They took us back to their sugar shack. A whole bunch of friends and neighbors and relatives all got together and went in the woods, following a tractor pulling a tank. We took the buckets off the tapped trees, poured them into bigger buckets, and poured them through a filter into the tank. Then they put the sap into a giant boiler, fueled by a wood-burning furnace. When it gets to 219 degrees, a valve opens, and the syrup comes out. You get one gallon of syrup from 35-50 gallons of sap, depending on the day.

Then we feasted on really great pancakes with syrup. I’d never seen a tree tapped, or gathered sap, and I can’t remember the last time I ate maple syrup. It was all great fun.

Before we gathered sap, we toured their big dairy farm. They milk about 1500 cows. I don’t tour a lot of farms so it was especially interesting to me to see their huge barns, parlor, and setup.

When I told a friend about this today, she asked, “So … do you consider a big farm like that your competition? Or is your competition something like soymilk?” Since her family owns a manufacturing business, she added, “Because we would never invite any of our competitors to our factory, and they would certainly never invite us to theirs.”

I said that I don’t really consider organic or soymilk or anything like that to be competition, since there's room for everyone. Our competition would just be people not drinking milk … but thankfully then there’s still ice cream and cheese and butter!

Our friends aren’t in the same co-op either, but it’s not like that. It’s not co-op vs. co-op, or farm vs. farm – mostly I think of it as all of us in it together. There aren’t a ton of dairy farms, and there aren’t a ton of young farmers. There’s the demand, and we’re all supplying it. As a result, there’s a camaraderie.

And really great pancakes with syrup. Did I mention those?

Buckets as far as the eye can see

The sap boiling equipment in the sugar shack

Dive in! Hose off!

Friday, March 18, 2011

Sights and scenes

Man walks on moon! Wait, no. Farmer walks on feed pile. But both have that otherworldly effect, don't they?

It's March Madness! Which means we'd like to spend every hour watching exciting NCAA basketball games ... but that's not possible. No! We take breaks to eat (me) and work (Kris.)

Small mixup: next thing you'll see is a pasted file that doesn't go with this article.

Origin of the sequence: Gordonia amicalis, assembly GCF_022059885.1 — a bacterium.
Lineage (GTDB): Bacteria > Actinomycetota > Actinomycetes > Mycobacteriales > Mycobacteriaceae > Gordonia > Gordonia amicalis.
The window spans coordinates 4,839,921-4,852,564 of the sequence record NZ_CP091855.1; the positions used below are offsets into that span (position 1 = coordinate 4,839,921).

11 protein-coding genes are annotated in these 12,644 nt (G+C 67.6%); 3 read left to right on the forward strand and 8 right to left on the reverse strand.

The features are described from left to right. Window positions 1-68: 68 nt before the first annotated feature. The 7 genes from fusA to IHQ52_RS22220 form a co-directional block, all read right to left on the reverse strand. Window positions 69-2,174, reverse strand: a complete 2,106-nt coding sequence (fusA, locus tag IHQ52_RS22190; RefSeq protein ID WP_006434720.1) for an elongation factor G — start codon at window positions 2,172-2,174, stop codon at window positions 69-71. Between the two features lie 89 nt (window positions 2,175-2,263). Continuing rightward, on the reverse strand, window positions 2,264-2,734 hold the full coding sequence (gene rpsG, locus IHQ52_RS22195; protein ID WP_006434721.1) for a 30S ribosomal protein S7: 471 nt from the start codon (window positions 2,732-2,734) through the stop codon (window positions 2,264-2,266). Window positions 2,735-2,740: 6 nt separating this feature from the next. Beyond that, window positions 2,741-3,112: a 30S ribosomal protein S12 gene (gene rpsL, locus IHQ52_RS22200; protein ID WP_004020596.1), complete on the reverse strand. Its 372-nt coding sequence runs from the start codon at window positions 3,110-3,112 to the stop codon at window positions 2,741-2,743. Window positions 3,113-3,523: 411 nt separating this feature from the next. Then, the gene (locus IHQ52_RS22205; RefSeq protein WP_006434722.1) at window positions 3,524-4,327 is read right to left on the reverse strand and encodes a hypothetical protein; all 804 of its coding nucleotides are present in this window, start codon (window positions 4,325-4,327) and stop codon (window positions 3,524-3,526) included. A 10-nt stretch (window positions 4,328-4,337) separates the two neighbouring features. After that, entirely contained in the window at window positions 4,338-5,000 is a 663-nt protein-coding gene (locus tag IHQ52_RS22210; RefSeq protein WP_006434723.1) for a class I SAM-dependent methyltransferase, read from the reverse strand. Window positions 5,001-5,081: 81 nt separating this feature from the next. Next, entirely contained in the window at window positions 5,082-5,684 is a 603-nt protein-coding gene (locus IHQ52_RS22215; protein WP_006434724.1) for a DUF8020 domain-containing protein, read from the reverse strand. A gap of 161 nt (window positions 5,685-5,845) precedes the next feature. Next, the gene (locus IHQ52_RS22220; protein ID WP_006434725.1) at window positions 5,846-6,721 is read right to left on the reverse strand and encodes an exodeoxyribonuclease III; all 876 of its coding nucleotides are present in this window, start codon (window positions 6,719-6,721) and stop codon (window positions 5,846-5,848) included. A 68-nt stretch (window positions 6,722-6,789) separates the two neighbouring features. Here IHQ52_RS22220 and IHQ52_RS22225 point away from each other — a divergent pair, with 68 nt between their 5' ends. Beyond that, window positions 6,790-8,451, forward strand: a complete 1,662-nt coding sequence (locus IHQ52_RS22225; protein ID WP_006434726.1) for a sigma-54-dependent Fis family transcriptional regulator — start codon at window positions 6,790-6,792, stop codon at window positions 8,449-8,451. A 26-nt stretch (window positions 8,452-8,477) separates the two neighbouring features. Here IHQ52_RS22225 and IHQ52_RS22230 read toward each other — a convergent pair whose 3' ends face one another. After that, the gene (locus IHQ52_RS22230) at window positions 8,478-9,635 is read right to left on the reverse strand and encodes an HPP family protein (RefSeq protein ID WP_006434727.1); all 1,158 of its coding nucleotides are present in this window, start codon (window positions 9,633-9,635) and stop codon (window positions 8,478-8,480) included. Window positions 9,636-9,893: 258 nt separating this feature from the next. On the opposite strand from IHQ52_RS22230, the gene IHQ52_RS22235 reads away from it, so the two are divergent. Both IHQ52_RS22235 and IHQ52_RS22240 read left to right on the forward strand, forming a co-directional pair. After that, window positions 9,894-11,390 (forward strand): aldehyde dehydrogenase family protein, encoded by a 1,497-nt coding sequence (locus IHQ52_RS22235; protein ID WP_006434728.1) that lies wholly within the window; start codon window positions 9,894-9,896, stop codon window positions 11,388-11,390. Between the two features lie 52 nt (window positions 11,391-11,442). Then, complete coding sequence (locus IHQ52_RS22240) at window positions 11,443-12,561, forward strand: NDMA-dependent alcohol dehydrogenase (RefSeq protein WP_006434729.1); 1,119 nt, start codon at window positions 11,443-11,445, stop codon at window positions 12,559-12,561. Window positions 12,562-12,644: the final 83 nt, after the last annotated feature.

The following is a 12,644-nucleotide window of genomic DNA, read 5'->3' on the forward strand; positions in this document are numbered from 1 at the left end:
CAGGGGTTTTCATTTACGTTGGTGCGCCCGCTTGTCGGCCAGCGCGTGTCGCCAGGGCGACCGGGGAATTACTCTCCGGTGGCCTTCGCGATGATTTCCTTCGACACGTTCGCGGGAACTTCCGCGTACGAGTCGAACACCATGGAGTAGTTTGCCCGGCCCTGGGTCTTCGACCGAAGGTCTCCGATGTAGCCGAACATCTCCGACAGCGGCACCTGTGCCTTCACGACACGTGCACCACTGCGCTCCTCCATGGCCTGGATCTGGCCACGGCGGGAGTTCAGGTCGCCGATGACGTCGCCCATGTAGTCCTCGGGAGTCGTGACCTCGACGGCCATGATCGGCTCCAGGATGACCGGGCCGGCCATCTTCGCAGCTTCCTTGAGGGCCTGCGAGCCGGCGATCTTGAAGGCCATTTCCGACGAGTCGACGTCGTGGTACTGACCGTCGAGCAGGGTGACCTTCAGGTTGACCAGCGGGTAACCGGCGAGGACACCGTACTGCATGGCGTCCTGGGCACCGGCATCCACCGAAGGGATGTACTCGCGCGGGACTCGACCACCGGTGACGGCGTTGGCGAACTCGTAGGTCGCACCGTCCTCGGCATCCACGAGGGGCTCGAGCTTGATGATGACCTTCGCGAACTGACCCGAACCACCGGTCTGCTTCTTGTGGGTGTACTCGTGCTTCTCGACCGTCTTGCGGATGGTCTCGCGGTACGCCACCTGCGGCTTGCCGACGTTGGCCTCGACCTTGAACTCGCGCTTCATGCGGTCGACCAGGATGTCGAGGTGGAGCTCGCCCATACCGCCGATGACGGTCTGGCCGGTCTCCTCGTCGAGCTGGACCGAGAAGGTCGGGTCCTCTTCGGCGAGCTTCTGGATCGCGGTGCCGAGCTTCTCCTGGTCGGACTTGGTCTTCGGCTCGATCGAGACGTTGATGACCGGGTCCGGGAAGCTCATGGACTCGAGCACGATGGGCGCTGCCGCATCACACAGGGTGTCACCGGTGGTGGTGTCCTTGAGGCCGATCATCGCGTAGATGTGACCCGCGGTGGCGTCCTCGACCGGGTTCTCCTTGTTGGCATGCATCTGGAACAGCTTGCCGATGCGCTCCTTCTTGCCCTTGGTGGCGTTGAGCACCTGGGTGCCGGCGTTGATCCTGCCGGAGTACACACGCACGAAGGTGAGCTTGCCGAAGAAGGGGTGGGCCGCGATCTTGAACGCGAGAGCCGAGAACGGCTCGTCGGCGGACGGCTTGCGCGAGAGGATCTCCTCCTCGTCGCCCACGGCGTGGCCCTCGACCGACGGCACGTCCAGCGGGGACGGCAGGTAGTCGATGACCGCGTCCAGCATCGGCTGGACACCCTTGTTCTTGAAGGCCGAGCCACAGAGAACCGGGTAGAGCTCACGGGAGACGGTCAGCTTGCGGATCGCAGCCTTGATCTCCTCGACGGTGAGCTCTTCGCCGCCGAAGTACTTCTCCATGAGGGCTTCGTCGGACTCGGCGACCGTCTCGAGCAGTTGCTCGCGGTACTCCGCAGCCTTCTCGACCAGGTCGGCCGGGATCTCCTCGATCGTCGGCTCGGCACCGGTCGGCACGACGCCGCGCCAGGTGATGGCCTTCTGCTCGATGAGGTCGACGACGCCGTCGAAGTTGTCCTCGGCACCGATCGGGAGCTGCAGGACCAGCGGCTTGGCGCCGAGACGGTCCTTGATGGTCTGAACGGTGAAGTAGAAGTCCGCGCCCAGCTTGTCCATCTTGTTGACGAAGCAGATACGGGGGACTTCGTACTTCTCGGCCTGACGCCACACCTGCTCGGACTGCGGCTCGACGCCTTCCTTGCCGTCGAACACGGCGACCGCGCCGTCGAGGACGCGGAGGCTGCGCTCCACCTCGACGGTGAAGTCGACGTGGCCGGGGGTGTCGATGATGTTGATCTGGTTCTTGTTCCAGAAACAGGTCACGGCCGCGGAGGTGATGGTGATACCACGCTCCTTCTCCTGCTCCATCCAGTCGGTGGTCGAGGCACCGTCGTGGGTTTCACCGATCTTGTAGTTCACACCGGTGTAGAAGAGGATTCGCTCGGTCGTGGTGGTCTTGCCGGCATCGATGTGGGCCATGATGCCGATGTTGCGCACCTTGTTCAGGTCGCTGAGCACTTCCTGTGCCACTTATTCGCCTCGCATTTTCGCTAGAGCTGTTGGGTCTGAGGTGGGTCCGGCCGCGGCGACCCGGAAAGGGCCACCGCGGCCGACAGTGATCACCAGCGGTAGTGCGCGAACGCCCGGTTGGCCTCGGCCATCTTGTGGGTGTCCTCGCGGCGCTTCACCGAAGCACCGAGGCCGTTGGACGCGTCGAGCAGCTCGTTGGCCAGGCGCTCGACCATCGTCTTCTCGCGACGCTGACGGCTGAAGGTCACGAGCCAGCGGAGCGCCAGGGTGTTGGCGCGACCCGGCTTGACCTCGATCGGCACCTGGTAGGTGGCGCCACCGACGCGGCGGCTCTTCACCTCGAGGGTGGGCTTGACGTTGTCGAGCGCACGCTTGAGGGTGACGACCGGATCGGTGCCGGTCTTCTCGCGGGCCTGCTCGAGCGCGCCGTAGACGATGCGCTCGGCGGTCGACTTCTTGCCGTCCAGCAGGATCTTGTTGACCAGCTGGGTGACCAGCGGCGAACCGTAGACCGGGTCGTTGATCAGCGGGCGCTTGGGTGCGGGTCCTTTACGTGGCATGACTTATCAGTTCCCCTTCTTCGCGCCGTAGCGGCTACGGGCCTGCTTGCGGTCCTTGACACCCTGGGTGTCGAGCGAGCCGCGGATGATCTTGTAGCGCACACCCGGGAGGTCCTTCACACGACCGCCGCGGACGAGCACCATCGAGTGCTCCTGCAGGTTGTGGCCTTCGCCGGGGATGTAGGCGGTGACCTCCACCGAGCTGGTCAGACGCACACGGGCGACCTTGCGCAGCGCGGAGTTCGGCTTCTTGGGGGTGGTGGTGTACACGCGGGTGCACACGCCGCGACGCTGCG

He is currently outside abusing a sample section of what the panels in between the calves in the new barn might be. He's beaten it with a hammer, beaten it with the claw of the hammer, and is now about to smear manure on it and see later how easy it is to clean off. Definitely more fun than watching that MSU game last night.

Enjoy the games!

Thursday, March 17, 2011

Teaching Thursday

- Faith Cullens, who works for MSU Extension as a dairy educator, asked me to speak at a technology training session for producers. So that's what I did today - talked to other producers about the technical aspects of my blog! Why? Because farmers want to tell you about what they do and why they do it.

- Kris did his regular work ... except in different clothes. That's right - it was 60 degrees! No coat, no hat, no gloves. I barely recognized him.

- Today Kris and I were talking to our vet - who is our friend - and one of them mentioned clean up bulls. (I'd never heard this term.) Apparently the clean up bull is the bull you bring in when you artificially inseminate your cows. In case the artificial insemination didn't take, there's still the bull present to try and get the cows pregnant. Our vet friend then offered up that his "completely unearned" nickname in vet school was CUB. Clean up bull. He said he wasn't even sure if his wife knew that. I pointed out that he had four kids, so she probably already knew it.

Wednesday, March 16, 2011

Be our guest

The Michigan Ag Council asked me to contribute to The Farm Fresh Food Blog, which is written by farmers for consumers. It's hosted by, which they said gets 50 million page views a month.

Today I'm their guest blogger, with the subject 'From Moo to You', where I trace milk's path from our farm to your fridge. (And yes, that's our parlor!)

Many other farmers - beef, fruit, corn, and more - have been adding their posts on what they want consumers to know. I'll be blogging on that page occasionally and will link to it from here.

I personally think it's interesting because though I know a lot about dairy farms, I don't claim to know a lot about other kinds of farms . . . other than they're fun to visit. There are also lots of recipes, so if you like to eat, (oh, you do? Me too!) then you might want to check it out.

'From Moo to You' on

Tuesday, March 15, 2011

Behind the scenes

Today Kris went to the MMPA (Michigan Milk Producers Association) 95th annual delegate meeting. He’s a voting delegate for our district.

It was an all-day meeting, including a retirement recognition for Velmar Green, who was on the board for 42 years. (He has a huge farm in our district – Green Meadows. He always says really nice things to me about Kris’ grandpa Wiff Wardin, who I never got to meet, but he knew well.)

Then they went over the resolutions, which are initiatives the co-op tries to implement. To name a few to give you an idea - working with Michigan State University to support the College of Ag and Natural Resources, enforce labeling claims on dairy products, and encouraging political efforts to help make Michigan bovine tuberculosis-free.